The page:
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I got more than 7 million rows in a table and

SELECT COUNT(*) FROM MyTable where MyColumn like '%some string%'

gives me 20,000 rows and takes more than 13 seconds.

The table has NONCLUSTERED INDEX on MyColumn.

Is there any way to improve speed?

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Alas, %substring% cannot be really efficient even with indexes… However if you are looking for adjacent words, then possibly a full text index could help. – Benoit Nov 3 '11 at 6:26
The fact you're using the LIKE clauses means it's going to have to process every row anyway. – Moo-Juice Nov 3 '11 at 6:26
Using the LIKE operator with a leading % effectively makes any index useless. If you would be searching for LIKE 'something%' the index should be used and it should be a lot faster – marc_s Nov 3 '11 at 6:29
@nCy: this is a myth stackoverflow.com/questions/1221559/count-vs-count1/… – gbn Nov 3 '11 at 6:35
Did you try with SELECT COUNT(*) then with SELECT * did you then try SELECT COUNT(*) again? it could be that your results are just cached in memory still. Using LIKE '%something%' will cause your index to be ignored, so it will have to read the whole table anyway, thus one would expect the performance of SELECT * to be the same as SELECT COUNT(*) – Seph Nov 3 '11 at 6:51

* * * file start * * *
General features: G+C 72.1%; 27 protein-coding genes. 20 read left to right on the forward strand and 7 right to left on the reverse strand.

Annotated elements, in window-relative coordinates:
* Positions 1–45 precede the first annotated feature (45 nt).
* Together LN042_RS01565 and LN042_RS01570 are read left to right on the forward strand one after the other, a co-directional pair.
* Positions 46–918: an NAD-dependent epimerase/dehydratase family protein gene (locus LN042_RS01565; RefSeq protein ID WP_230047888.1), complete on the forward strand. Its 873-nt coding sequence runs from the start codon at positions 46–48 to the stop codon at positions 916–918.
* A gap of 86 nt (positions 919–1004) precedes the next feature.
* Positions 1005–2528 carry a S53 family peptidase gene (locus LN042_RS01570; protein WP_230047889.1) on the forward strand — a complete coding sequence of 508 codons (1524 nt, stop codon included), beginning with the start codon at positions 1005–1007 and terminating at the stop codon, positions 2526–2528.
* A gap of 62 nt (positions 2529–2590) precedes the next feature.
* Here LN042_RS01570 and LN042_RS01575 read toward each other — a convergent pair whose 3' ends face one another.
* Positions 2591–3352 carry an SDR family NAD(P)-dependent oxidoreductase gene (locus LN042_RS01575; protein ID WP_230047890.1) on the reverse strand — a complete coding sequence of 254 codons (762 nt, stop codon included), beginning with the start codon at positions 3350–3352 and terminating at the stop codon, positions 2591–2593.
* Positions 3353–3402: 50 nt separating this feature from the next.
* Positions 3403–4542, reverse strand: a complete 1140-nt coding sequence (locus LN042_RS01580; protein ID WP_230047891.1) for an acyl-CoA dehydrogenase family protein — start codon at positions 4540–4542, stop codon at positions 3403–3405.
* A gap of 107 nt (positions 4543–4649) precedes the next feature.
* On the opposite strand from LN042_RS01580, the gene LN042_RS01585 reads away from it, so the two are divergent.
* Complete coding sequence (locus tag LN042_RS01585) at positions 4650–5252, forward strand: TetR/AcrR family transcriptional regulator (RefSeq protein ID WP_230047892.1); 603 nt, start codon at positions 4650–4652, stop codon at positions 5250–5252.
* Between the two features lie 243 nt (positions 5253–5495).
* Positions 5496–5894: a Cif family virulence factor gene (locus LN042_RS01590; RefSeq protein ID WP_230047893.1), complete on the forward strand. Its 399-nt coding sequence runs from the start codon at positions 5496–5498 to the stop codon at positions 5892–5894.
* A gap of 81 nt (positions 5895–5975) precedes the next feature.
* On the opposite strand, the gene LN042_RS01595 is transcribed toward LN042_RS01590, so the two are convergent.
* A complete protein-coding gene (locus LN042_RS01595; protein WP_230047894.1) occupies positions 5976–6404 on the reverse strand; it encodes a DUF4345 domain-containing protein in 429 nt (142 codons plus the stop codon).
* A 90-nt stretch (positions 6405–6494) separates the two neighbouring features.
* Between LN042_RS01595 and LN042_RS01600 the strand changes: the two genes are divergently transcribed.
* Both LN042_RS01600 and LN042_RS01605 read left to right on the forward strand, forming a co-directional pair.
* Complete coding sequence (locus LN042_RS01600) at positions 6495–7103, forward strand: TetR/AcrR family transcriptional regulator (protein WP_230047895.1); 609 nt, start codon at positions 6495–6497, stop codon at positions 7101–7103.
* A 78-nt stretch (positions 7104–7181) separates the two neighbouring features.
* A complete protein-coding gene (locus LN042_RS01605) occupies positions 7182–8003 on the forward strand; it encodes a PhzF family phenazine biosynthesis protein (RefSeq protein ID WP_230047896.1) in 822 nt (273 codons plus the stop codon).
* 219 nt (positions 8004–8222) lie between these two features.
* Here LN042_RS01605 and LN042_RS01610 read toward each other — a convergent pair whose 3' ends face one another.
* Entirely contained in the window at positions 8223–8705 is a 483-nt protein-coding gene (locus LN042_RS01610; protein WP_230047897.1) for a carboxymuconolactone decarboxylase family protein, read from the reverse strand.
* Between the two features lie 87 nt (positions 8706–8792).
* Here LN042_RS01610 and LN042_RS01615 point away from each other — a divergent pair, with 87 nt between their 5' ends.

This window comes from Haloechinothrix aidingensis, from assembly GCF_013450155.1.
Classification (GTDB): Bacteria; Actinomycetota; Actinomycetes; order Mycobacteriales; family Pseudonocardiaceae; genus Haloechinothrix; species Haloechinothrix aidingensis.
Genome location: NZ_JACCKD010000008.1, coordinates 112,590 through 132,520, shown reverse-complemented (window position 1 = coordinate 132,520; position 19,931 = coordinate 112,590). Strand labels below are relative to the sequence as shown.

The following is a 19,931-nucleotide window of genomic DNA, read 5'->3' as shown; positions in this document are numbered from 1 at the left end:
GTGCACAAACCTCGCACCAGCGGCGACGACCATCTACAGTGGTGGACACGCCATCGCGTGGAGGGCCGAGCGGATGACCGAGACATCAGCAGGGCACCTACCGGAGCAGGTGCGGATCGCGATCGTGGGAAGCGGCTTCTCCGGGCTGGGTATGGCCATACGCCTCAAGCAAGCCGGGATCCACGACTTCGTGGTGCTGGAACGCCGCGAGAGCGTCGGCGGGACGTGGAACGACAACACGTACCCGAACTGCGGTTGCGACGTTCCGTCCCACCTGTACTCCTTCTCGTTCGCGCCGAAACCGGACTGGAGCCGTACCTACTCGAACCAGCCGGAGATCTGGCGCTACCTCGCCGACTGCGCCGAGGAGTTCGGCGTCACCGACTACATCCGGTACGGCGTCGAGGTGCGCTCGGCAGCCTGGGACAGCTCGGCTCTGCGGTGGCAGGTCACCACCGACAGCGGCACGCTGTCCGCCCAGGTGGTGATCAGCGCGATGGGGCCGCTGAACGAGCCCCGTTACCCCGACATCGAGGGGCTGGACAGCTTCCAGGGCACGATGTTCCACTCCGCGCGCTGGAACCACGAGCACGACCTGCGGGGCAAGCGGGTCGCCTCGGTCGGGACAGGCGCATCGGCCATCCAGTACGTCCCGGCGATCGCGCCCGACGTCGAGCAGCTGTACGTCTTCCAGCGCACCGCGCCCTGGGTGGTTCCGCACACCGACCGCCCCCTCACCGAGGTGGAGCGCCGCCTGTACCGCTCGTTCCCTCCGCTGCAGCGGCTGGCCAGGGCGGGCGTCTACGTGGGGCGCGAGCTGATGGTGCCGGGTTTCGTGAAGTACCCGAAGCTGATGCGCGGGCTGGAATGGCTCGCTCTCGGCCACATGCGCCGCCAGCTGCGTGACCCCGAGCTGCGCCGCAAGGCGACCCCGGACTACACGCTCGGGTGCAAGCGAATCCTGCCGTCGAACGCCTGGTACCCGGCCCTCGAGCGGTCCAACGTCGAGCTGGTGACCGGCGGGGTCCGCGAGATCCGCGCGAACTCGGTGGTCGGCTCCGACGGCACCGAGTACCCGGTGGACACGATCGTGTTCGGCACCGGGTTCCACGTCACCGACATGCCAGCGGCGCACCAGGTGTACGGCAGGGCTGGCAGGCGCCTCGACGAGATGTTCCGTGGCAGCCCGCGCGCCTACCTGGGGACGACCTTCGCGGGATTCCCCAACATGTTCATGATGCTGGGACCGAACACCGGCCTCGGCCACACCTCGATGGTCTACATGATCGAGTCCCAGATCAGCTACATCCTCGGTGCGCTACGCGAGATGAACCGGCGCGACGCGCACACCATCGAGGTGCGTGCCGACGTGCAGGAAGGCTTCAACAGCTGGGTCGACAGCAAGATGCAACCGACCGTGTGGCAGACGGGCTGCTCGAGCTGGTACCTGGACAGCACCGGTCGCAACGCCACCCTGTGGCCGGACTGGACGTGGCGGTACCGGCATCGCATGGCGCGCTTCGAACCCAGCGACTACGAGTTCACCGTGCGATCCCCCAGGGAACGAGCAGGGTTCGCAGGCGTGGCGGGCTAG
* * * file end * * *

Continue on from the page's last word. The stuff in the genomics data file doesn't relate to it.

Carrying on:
Leading wildcards searches can not be optimised with T-SQL and won't use an index

Look at SQL Server's full text search

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You could try a full-text search, or a text search engine such as Lucene.

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Try using a binary collation first, which will mean that the complex Unicode rules are replaced by a simple byte comparison.

FROM MyTable 
WHERE MyColumn COLLATE Latin1_General_BIN2 LIKE '%some string%'

Also, have a look at chapter titled 'Build your own index' in SQL Server MVP Deep Dives written by Erland Sommarskog

The basic idea is that you introduce a restriction to the user and require the string to be at least three contiguous characters long. Next, you extract all three letter sequences from the MyColumn field and store these fragments in a table together with the MyTable.id they belong to. When looking for a string, you split it into three letter fragments as well, and look up which record id they belong to. This way you find the matching strings a lot quicker. This is the strategy in a nutshell.

The book describes implementation details and ways to optimise this further.

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